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Tottenham boss Antonio Conte refuses to make any promises about committing to Spurs

  /  autty

The good news for Tottenham is they are in a far better position than the last time they played Arsenal at the back end of September.

The not-so-good news is the man responsible for the uptick in form since that desperate 3-1 defeat, Antonio Conte, has now begun to chunter on about the same troublesome topic that has so obsessed many of those managers who have passed before him.

Tottenham Hotspur and money. We have been here before and it hasn’t always ended well. This time, given the positive impression Conte has made on the Spurs playing staff and supporters, chairman Daniel Levy will hope to find a resolution quickly.

Conte, 52, is a fine football manager but also a hardened politician and in recent days the games have begun.

Frustrated about what he fears may be a lack of serious activity from Levy and football director Fabio Paratici in the current transfer window, Conte is now surrounded by rumours about his very own future. He may walk out, it has been said.

He could have killed those stories with one sentence as he spoke yesterday. But instead Conte let the subject hang and, as he knows very well, the story will now roll on.

On the one hand, he stressed that he was enjoying himself at Tottenham on Friday. He would ‘stay strong until the end of the season’, he added.

Equally, when asked directly whether he would still be around even at the end of the month, he chose to obfuscate.

‘Honestly, I like to live in the present and not to think a lot of the future,’ he said. ‘Now it is important to live in the present, to improve the situation and get the best out of my players.

‘The present is now, the future is later. Later could be too much late for us. I signed a contract for the end of the season and then one year more. But I am enjoying my time and I have a good relationship with the chairman and the general director.’

Tottenham fans have watched this scene before. Mauricio Pochettino once starred in it. Then Jose Mourinho. They know how it works and that will be the concern. The way it works is that Levy — still finding ways in a Covid world to pay for the stadium Conte loves so much — tends not to be bullied. He tends not to bend.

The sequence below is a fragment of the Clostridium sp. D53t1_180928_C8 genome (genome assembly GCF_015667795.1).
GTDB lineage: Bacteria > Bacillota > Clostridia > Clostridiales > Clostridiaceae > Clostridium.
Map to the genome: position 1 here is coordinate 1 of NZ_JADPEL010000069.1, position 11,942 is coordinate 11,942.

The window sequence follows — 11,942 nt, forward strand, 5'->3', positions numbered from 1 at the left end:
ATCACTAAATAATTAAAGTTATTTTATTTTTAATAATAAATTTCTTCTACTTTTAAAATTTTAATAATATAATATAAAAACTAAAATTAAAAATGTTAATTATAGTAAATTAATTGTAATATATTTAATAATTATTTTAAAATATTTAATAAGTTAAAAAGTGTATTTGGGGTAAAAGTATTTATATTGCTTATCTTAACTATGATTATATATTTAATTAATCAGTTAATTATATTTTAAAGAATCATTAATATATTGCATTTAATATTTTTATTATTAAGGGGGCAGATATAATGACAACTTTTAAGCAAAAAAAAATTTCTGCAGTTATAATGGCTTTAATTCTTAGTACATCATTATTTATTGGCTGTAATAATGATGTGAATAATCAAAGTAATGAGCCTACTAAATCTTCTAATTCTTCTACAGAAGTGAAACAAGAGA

Conte, meanwhile, is a man who wins things and Spurs have not won anything for 14 years. The potential for improvement under the former Chelsea boss is clear.

But Conte is also aggressive and stubborn and it would be a huge shame if the strides his new team have made under him already are ultimately compromised by what is essentially the essence of his own personality.

Tottenham do need new and better players. Conte is right about that. Equally, he must have known when he took the job that transfer money would be tight. He must have had those conversations with Levy.

When this was put to him on Friday, he said: ‘In this moment I think I can’t confirm this. Also because with me the club did not spend money. I have only been here two months. I think that we have to go to do the right things.’

Asked, then, if the message from Levy had changed between November and now, he said: ‘I did not sign for Tottenham because the chairman told me something about the money the club is going to spend, honestly.

‘I accepted because I felt that Tottenham could be a fantastic situation for me to work, to try to bring my idea of football and to try to create something important for this club. For sure they said to me that: “We want to improve”.

‘I don’t lose my ambition and this must be very clear. I like to fight for something important. So now we have to try to improve and to bring the team to an important level. It will be very difficult because the gap is not a little gap.’

The unfortunate truth for any Tottenham manager is that it will be many years before the club will spend money in the way that Manchester City, Chelsea and Manchester United do. Indeed, it may never happen.

Conte has at least given Tottenham some relevance again after the toxic regression of Mourinho and the strange and short tenure of Nuno Espirito Santo at the beginning of this season.

If the game goes ahead on Sunday the home team will start as slight favourites in front of their supporters against an Arsenal team that will be missing many players and, despite the heart and tenacity shown in Thursday’s Carabao Cup draw at Liverpool, still possess a soft underbelly too often shown on the big occasion.

Arsenal are progressing under Mikel Arteta but, as Conte pointed out yesterday, the Spaniard is more than two years into his own managerial journey at the club.

Tottenham’s improvement under Conte has arrived in bursts. At Arsenal, steps forward have been taken more gently but that is not to say Arteta does not know what impatience feels like.

‘If you want to change the team, you want to change the way of playing, a culture, and it has to be done in certain periods,’ Arteta said. ‘Every project, every phase, has a deadline. If you go over that deadline then the project dies.

‘If you say it doesn’t matter if we do something in a year or in five years then that would kill the belief of anyone who is following that project.

‘You have to be very much aligned with everybody making the decisions. The timeframe has to be respected before going into places that nobody is comfortable with.’

It was an articulate and doubtless completely unintentional way of shedding light on to what may yet be a developing situation at the home of tomorrow’s opponents.

If Conte and Levy are aligned then the manager is not saying so. In terms of an uncomfortable place, the Spurs manager seems happy for people to believe he is approaching one already.